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Freedom on the Net 2012

By Freedom House  •  September 25, 2012

This report is the third in a series of comprehensive studies of internet freedom around the globe and covers developments in 47 countries that occurred between January 2011 and May 2012. Over 50 researchers, nearly all based in the countries they analyzed, contributed to the project by researching laws and practices relevant to the internet, testing the accessibility of select websites, and interviewing a wide range of sources.

This year’s findings indicate that restrictions on internet freedom in many countries have continued to grow, though the methods of control are slowly evolving, becoming more sophisticated and less visible. Brutal attacks against bloggers, politically motivated surveillance, proactive manipulation of web content, and restrictive laws regulating speech online are among the diverse threats to internet freedom emerging over the past two years. Nevertheless, several notable victories have also occurred as a result of greater activism by civil society, technology companies, and independent courts, illustrating that efforts to advance internet freedom can yield results.


While the military junta that ruled Burma for decades was interested in expanding information and communication technologies (ICTs) for business and propaganda purposes, it also made aggressive attempts to restrict access to digital media and control online content. Elections in November 2010 changed this dynamic. Though widely condemned as flawed, the polls brought into office a nominally civilian government, led by former general Thein Sein and supported by a military-backed party, in March 2011. Since then, the political landscape has opened somewhat, with positive implications for internet freedom. Previously censored news websites have been unblocked, citizens imprisoned for their online activities have been released, and opposition political parties have been able to use online tools to mobilize supporters.

Nevertheless, significant obstacles to greater internet freedom persist. Harsh media laws remain in effect and could be used at any time to punish a wide range of online expression, the technical censorship system appears intact, and some opposition blogs continue to be blocked. Consumer prices for ICTs are still among the highest in the world. Meanwhile, even as some members of the government and private sector begin to explore reforms to the telecommunications sector, new challenges have emerged, including weak coordination between different agencies and resistance from the military and government cronies who have lucrative vested interests in retaining the status quo.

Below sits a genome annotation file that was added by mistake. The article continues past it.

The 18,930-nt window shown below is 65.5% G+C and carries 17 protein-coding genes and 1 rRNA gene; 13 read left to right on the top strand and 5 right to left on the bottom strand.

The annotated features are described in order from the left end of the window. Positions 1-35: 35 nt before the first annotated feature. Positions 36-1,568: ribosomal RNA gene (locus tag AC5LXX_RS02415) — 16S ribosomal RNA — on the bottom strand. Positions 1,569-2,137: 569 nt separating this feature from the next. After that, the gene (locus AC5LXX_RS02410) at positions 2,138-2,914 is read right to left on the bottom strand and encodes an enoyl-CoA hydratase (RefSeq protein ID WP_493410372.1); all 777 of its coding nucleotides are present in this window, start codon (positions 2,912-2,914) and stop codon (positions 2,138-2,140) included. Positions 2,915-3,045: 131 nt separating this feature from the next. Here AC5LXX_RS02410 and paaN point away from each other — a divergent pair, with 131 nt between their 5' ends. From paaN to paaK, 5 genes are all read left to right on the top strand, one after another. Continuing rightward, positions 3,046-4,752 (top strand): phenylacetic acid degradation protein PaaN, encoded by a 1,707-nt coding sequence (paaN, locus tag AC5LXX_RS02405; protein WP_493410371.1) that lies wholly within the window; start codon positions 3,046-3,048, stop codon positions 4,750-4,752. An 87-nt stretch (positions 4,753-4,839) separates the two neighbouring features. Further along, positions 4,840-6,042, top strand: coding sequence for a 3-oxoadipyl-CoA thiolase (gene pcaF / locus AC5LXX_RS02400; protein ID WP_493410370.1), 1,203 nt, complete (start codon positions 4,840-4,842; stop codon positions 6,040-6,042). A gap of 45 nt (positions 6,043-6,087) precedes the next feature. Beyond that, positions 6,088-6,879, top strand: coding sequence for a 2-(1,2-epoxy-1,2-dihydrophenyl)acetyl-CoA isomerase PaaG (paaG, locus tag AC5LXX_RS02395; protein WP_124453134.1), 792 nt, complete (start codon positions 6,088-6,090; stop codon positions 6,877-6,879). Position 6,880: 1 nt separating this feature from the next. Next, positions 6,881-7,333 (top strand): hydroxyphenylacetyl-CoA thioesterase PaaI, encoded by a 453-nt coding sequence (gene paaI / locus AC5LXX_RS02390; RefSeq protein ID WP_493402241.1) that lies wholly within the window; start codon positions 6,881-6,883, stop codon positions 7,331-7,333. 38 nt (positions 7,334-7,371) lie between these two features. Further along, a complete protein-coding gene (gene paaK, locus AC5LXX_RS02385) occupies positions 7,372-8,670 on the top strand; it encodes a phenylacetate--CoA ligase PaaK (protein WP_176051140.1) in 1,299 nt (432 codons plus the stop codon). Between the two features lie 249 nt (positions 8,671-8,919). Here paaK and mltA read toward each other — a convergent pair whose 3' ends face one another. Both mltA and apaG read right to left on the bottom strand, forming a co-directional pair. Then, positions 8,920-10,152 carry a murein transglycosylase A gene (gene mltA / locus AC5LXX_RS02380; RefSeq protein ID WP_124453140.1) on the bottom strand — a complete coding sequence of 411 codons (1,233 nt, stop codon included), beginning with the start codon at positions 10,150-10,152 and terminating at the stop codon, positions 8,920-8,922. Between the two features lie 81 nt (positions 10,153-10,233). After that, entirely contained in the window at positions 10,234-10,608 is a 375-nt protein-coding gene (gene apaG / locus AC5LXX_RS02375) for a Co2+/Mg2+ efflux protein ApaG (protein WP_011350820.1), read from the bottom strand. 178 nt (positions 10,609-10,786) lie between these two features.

As such, the state continues to dominate the telecommunication sector, with few signs of upcoming fundamental reform. Although mobile phone use and the presence of cybercafes expanded in 2011, the quality of service for phones and internet connectivity is at times excruciatingly poor and only a small percentage of the population has regular access to ICTs, particularly in rural areas. Where network infrastructure has improved, it has been biased towards the business sector or preparation for international events Burma is scheduled to host, such as the summit of the Association of Southeast Asian Nations (ASEAN) in 2014.

The state-owned Myanmar Post and Telecommunications (MPT) company launched the first official email service in November 1997. The 2002 establishment of the first private internet service provider (ISP), Bagan Cybertech, helped to increase the number of users in the country, though the company was later taken over by the junta. The government’s first attempt to restrict internet freedom was through the 1996 Myanmar Computer Science Development Law, which made possession of an unregistered computer modem and connection to unauthorized computer networks punishable by up to 15 years in prison. Other laws passed later have reinforced a climate of fear and self-censorship surrounding online interactions, though in 2011, internet users pushed the boundaries of permissible speech and mobilized successful campaigns for political or social change.

Download the full Burma section of the report here.

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This post is in: Human Rights, Spotlight

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